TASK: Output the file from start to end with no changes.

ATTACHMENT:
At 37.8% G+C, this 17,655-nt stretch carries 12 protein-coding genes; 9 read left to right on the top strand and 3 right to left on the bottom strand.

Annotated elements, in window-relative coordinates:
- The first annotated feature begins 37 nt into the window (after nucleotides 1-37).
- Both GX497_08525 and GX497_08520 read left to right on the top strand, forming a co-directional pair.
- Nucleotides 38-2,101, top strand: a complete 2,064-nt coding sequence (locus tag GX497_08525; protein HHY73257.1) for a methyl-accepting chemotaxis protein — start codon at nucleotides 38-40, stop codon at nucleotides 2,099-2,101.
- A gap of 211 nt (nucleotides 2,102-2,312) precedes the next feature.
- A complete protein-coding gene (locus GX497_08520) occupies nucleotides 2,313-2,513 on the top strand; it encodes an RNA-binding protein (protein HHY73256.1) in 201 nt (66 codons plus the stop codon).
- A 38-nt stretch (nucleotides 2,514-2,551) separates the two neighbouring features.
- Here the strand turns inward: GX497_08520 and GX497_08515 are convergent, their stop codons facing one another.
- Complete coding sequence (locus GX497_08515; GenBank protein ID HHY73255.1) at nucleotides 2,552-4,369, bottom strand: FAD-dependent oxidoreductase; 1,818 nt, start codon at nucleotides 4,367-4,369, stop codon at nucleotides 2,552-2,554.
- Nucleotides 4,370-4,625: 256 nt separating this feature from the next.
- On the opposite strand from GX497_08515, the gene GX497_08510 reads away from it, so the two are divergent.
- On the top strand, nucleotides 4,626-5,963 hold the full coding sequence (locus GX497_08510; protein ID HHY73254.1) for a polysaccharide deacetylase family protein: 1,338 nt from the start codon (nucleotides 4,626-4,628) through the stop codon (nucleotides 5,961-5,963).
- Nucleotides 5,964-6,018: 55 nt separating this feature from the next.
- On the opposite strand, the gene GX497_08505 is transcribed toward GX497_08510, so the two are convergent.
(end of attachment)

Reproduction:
At 37.8% G+C, this 17,655-nt stretch carries 12 protein-coding genes; 9 read left to right on the top strand and 3 right to left on the bottom strand.

Annotated elements, in window-relative coordinates:
- The first annotated feature begins 37 nt into the window (after nucleotides 1-37).
- Both GX497_08525 and GX497_08520 read left to right on the top strand, forming a co-directional pair.
- Nucleotides 38-2,101, top strand: a complete 2,064-nt coding sequence (locus tag GX497_08525; protein HHY73257.1) for a methyl-accepting chemotaxis protein — start codon at nucleotides 38-40, stop codon at nucleotides 2,099-2,101.
- A gap of 211 nt (nucleotides 2,102-2,312) precedes the next feature.
- A complete protein-coding gene (locus GX497_08520) occupies nucleotides 2,313-2,513 on the top strand; it encodes an RNA-binding protein (protein HHY73256.1) in 201 nt (66 codons plus the stop codon).
- A 38-nt stretch (nucleotides 2,514-2,551) separates the two neighbouring features.
- Here the strand turns inward: GX497_08520 and GX497_08515 are convergent, their stop codons facing one another.
- Complete coding sequence (locus GX497_08515; GenBank protein ID HHY73255.1) at nucleotides 2,552-4,369, bottom strand: FAD-dependent oxidoreductase; 1,818 nt, start codon at nucleotides 4,367-4,369, stop codon at nucleotides 2,552-2,554.
- Nucleotides 4,370-4,625: 256 nt separating this feature from the next.
- On the opposite strand from GX497_08515, the gene GX497_08510 reads away from it, so the two are divergent.
- On the top strand, nucleotides 4,626-5,963 hold the full coding sequence (locus GX497_08510; protein ID HHY73254.1) for a polysaccharide deacetylase family protein: 1,338 nt from the start codon (nucleotides 4,626-4,628) through the stop codon (nucleotides 5,961-5,963).
- Nucleotides 5,964-6,018: 55 nt separating this feature from the next.
- On the opposite strand, the gene GX497_08505 is transcribed toward GX497_08510, so the two are convergent.